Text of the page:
56,088 research outputs found

    1979 Membership Directory

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    East European History

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    published or submitted for publicatio

    Membership & Subscribers IALL 1991

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    Historical Overview: The Parliamentary Library from Past to Present

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    Parliamentary libraries (also known under various terminologies such as federal libraries, legislative libraries, information resource centers, documentation centers, or reference services) enhance the research and information capacity of parliaments. As their histories show, however, some also came to consider their constituencies as lying beyond the confines of their parent legislature.published or submitted for publicatio

    Membership & Subscribers IALL 1990

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    Special Libraries, February 1957

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    Volume 48, Issue 2https://scholarworks.sjsu.edu/sla_sl_1957/1001/thumbnail.jp

    Special Libraries, April 1948

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    Volume 39, Issue 4https://scholarworks.sjsu.edu/sla_sl_1948/1003/thumbnail.jp

    A comparison of trends in caesarean section rates in former communist (transition) countries and other European countries

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    Caesarean section rates are rising across Europe, and concerns exist that increases are not clinically indicated. Societal, cultural and health system factors have been identified as influential. Former communist (transition) countries have experienced radical changes in these potential determinants, and we, therefore, hypothesized they may exhibit differing trends to non-transition countries. By analysing data from the WHO Europe Health for All Database, we find transition countries had a relatively low caesarean section rate in 2000 but have since experienced more rapid increases than other countries (average annual percentage change 7.9 vs. 2.4)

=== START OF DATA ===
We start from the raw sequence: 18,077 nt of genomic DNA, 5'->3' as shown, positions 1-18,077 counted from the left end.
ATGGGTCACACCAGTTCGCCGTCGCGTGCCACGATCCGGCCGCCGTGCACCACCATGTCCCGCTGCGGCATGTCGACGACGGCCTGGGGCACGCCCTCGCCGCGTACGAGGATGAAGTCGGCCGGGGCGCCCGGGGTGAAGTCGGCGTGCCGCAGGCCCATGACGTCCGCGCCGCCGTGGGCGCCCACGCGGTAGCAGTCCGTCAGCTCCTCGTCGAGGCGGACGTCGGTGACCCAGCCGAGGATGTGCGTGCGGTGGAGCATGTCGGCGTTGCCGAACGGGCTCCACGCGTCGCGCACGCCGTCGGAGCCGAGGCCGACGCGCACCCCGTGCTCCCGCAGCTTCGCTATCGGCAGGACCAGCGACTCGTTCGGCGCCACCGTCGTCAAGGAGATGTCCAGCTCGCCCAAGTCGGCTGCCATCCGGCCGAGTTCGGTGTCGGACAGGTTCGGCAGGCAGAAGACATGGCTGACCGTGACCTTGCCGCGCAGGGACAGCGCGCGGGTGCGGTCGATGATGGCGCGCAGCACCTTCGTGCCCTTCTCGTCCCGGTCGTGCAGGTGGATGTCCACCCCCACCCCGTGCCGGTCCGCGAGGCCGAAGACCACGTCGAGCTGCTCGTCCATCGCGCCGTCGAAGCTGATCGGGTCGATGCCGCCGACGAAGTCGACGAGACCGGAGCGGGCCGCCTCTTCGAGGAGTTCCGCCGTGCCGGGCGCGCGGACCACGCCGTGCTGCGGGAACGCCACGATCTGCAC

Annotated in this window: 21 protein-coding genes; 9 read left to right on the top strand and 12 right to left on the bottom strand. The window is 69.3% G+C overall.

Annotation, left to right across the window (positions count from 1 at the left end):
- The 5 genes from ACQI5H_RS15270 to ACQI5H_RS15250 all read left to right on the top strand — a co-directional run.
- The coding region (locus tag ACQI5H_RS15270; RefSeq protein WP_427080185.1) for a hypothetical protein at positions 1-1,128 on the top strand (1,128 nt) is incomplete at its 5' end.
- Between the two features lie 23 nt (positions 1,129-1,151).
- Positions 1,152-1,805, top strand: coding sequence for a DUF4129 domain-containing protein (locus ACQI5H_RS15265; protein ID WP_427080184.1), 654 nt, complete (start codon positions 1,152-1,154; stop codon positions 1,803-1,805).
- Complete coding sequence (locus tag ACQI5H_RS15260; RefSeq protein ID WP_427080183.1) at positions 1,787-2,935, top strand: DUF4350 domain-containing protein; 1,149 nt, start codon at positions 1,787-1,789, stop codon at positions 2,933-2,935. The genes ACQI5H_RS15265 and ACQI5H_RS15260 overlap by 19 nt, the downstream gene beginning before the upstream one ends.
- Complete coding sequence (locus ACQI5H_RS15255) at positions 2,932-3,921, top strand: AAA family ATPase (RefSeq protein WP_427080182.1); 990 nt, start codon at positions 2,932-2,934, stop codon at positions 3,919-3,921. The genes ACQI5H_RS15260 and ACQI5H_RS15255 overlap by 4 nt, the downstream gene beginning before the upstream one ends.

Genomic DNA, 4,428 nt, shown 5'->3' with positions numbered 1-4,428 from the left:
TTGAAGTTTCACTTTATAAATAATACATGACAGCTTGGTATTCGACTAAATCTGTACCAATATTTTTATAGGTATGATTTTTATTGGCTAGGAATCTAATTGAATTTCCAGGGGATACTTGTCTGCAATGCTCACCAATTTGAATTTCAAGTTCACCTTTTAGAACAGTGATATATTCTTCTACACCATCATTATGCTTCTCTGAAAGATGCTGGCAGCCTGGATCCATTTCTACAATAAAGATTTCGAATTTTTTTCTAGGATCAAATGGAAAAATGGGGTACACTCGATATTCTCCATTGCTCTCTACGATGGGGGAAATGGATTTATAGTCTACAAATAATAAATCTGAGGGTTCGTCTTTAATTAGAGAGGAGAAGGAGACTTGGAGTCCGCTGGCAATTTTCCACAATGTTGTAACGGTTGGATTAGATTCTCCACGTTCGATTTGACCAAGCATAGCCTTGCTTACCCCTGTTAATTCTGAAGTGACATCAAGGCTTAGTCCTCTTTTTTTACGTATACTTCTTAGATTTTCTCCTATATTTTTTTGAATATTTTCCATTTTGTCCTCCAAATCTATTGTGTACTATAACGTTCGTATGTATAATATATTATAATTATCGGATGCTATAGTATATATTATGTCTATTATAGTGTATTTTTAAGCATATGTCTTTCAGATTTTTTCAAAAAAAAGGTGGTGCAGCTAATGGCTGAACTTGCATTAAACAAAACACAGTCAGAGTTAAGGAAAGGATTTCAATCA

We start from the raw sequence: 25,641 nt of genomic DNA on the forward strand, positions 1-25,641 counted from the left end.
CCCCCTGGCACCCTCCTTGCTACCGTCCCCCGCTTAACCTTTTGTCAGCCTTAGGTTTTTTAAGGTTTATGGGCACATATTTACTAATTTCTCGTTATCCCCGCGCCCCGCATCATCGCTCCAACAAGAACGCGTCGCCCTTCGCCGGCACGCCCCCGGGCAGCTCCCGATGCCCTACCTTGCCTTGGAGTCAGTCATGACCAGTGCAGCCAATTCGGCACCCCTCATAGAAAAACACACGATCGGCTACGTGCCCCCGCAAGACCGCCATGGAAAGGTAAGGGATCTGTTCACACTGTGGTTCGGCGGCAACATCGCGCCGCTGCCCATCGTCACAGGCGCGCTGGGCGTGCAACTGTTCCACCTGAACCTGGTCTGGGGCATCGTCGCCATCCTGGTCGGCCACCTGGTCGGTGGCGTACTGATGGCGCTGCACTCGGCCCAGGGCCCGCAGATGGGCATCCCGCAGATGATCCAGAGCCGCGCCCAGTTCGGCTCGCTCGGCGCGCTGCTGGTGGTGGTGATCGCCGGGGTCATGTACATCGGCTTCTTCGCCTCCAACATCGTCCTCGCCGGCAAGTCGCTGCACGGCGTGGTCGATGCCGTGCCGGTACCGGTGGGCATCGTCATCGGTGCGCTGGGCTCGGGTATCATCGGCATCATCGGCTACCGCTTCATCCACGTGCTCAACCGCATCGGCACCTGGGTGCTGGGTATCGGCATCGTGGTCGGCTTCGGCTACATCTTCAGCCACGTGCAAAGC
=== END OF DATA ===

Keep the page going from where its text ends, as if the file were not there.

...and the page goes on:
America Abandoned: German-Jewish Visions of American Poverty in Serialized Novels by Joseph Roth, Sholem Asch, and Michael Gold

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    In 1930, Hungarian- born Jewish author Arthur Holitscher’s book Wiedersehn mit Amerika: Die Verwandlung der U.S.A. (Reunion with America: The Trans-formation of the U.S.A.) was reviewed by one J. Raphael in the German- Jewish Orthodox weekly newspaper, Der Israelit. This reviewer concluded: “Despite its good reputation, America is a strange country. And Holitscher, whose relationship to Judaism is not explicit, but direct, has determined that to be the case for American Jews as well.” The reviewer’s use of the word “strange” (komisch) offers powerful insight into the complex perceptions of America held by many German- speaking Jews, which in 1930 were at best mixed and ambivalent. An earlier travel book by Arthur Holitscher (1869– 1941) from 1912 depicts America more favorably, though it is widely believed to have provided inspiration for Franz Kafka’s unfinished novel, Amerika: Der Verschollene (Amerika or The Man who Disappeared, published posthumously in 1927), which famously opens with a description of the Statue of Liberty holding aloft a sword rather than a torch. [excerpt

    Special Libraries, July-August 1952

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    Volume 43, Issue 6https://scholarworks.sjsu.edu/sla_sl_1952/1005/thumbnail.jp
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